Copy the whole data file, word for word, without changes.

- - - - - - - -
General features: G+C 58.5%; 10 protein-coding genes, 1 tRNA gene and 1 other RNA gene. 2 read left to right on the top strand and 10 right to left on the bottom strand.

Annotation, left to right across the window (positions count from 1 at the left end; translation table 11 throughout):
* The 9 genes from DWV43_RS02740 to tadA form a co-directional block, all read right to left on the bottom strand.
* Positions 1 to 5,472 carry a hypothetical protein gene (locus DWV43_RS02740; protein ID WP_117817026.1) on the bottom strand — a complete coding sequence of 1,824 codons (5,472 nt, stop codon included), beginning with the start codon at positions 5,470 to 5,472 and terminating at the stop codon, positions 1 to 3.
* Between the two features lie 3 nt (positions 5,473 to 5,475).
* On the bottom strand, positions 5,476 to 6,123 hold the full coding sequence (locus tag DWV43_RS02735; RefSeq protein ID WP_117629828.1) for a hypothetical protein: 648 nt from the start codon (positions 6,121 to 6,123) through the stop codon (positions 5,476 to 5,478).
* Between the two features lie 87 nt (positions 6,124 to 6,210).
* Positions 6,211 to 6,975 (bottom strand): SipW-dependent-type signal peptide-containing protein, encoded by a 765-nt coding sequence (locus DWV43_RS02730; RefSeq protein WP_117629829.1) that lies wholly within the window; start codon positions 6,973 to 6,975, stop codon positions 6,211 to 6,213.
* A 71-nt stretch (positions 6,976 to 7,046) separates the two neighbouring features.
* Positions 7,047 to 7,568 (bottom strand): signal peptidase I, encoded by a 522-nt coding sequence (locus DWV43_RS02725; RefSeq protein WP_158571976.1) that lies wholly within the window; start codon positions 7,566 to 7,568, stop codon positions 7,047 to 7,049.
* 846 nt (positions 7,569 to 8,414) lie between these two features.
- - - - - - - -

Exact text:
General features: G+C 58.5%; 10 protein-coding genes, 1 tRNA gene and 1 other RNA gene. 2 read left to right on the top strand and 10 right to left on the bottom strand.

Annotation, left to right across the window (positions count from 1 at the left end; translation table 11 throughout):
* The 9 genes from DWV43_RS02740 to tadA form a co-directional block, all read right to left on the bottom strand.
* Positions 1 to 5,472 carry a hypothetical protein gene (locus DWV43_RS02740; protein ID WP_117817026.1) on the bottom strand — a complete coding sequence of 1,824 codons (5,472 nt, stop codon included), beginning with the start codon at positions 5,470 to 5,472 and terminating at the stop codon, positions 1 to 3.
* Between the two features lie 3 nt (positions 5,473 to 5,475).
* On the bottom strand, positions 5,476 to 6,123 hold the full coding sequence (locus tag DWV43_RS02735; RefSeq protein ID WP_117629828.1) for a hypothetical protein: 648 nt from the start codon (positions 6,121 to 6,123) through the stop codon (positions 5,476 to 5,478).
* Between the two features lie 87 nt (positions 6,124 to 6,210).
* Positions 6,211 to 6,975 (bottom strand): SipW-dependent-type signal peptide-containing protein, encoded by a 765-nt coding sequence (locus DWV43_RS02730; RefSeq protein WP_117629829.1) that lies wholly within the window; start codon positions 6,973 to 6,975, stop codon positions 6,211 to 6,213.
* A 71-nt stretch (positions 6,976 to 7,046) separates the two neighbouring features.
* Positions 7,047 to 7,568 (bottom strand): signal peptidase I, encoded by a 522-nt coding sequence (locus DWV43_RS02725; RefSeq protein WP_158571976.1) that lies wholly within the window; start codon positions 7,566 to 7,568, stop codon positions 7,047 to 7,049.
* 846 nt (positions 7,569 to 8,414) lie between these two features.